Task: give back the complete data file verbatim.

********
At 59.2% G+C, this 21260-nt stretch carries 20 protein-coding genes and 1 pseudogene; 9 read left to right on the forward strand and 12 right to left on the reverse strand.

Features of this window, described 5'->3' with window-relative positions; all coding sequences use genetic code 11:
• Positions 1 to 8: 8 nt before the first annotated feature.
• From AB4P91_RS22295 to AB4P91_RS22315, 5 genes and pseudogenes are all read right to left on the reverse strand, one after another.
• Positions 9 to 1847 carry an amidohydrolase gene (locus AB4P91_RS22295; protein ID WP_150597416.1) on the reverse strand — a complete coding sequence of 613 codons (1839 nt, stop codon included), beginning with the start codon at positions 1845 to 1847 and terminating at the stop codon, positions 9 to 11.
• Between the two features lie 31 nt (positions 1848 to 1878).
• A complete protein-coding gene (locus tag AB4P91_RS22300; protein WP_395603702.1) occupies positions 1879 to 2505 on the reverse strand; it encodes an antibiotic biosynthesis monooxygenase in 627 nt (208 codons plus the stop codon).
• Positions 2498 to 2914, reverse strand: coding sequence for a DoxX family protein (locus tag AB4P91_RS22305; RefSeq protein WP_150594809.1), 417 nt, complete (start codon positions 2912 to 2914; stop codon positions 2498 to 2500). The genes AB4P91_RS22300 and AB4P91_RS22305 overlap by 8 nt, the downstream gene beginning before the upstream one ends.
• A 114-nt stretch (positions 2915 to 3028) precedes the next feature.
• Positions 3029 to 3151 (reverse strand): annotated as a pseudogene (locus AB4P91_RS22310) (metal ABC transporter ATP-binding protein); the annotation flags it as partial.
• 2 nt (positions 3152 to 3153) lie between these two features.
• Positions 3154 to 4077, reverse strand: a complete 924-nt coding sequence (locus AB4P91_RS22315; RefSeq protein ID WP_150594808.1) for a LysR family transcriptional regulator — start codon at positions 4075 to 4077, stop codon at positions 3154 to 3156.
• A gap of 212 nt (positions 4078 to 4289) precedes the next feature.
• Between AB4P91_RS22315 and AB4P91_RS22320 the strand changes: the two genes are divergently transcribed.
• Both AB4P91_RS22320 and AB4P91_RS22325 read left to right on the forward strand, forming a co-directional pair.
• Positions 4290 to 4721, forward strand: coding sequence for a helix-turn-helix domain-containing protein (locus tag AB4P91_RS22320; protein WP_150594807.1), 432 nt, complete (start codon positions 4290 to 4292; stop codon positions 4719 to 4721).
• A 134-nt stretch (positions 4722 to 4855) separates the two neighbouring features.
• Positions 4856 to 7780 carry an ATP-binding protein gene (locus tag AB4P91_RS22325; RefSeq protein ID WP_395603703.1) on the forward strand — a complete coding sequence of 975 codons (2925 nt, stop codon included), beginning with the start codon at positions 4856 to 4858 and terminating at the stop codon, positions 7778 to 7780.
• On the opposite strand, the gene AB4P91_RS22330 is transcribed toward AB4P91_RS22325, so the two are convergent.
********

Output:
At 59.2% G+C, this 21260-nt stretch carries 20 protein-coding genes and 1 pseudogene; 9 read left to right on the forward strand and 12 right to left on the reverse strand.

Features of this window, described 5'->3' with window-relative positions; all coding sequences use genetic code 11:
• Positions 1 to 8: 8 nt before the first annotated feature.
• From AB4P91_RS22295 to AB4P91_RS22315, 5 genes and pseudogenes are all read right to left on the reverse strand, one after another.
• Positions 9 to 1847 carry an amidohydrolase gene (locus AB4P91_RS22295; protein ID WP_150597416.1) on the reverse strand — a complete coding sequence of 613 codons (1839 nt, stop codon included), beginning with the start codon at positions 1845 to 1847 and terminating at the stop codon, positions 9 to 11.
• Between the two features lie 31 nt (positions 1848 to 1878).
• A complete protein-coding gene (locus tag AB4P91_RS22300; protein WP_395603702.1) occupies positions 1879 to 2505 on the reverse strand; it encodes an antibiotic biosynthesis monooxygenase in 627 nt (208 codons plus the stop codon).
• Positions 2498 to 2914, reverse strand: coding sequence for a DoxX family protein (locus tag AB4P91_RS22305; RefSeq protein WP_150594809.1), 417 nt, complete (start codon positions 2912 to 2914; stop codon positions 2498 to 2500). The genes AB4P91_RS22300 and AB4P91_RS22305 overlap by 8 nt, the downstream gene beginning before the upstream one ends.
• A 114-nt stretch (positions 2915 to 3028) precedes the next feature.
• Positions 3029 to 3151 (reverse strand): annotated as a pseudogene (locus AB4P91_RS22310) (metal ABC transporter ATP-binding protein); the annotation flags it as partial.
• 2 nt (positions 3152 to 3153) lie between these two features.
• Positions 3154 to 4077, reverse strand: a complete 924-nt coding sequence (locus AB4P91_RS22315; RefSeq protein ID WP_150594808.1) for a LysR family transcriptional regulator — start codon at positions 4075 to 4077, stop codon at positions 3154 to 3156.
• A gap of 212 nt (positions 4078 to 4289) precedes the next feature.
• Between AB4P91_RS22315 and AB4P91_RS22320 the strand changes: the two genes are divergently transcribed.
• Both AB4P91_RS22320 and AB4P91_RS22325 read left to right on the forward strand, forming a co-directional pair.
• Positions 4290 to 4721, forward strand: coding sequence for a helix-turn-helix domain-containing protein (locus tag AB4P91_RS22320; protein WP_150594807.1), 432 nt, complete (start codon positions 4290 to 4292; stop codon positions 4719 to 4721).
• A 134-nt stretch (positions 4722 to 4855) separates the two neighbouring features.
• Positions 4856 to 7780 carry an ATP-binding protein gene (locus tag AB4P91_RS22325; RefSeq protein ID WP_395603703.1) on the forward strand — a complete coding sequence of 975 codons (2925 nt, stop codon included), beginning with the start codon at positions 4856 to 4858 and terminating at the stop codon, positions 7778 to 7780.
• On the opposite strand, the gene AB4P91_RS22330 is transcribed toward AB4P91_RS22325, so the two are convergent.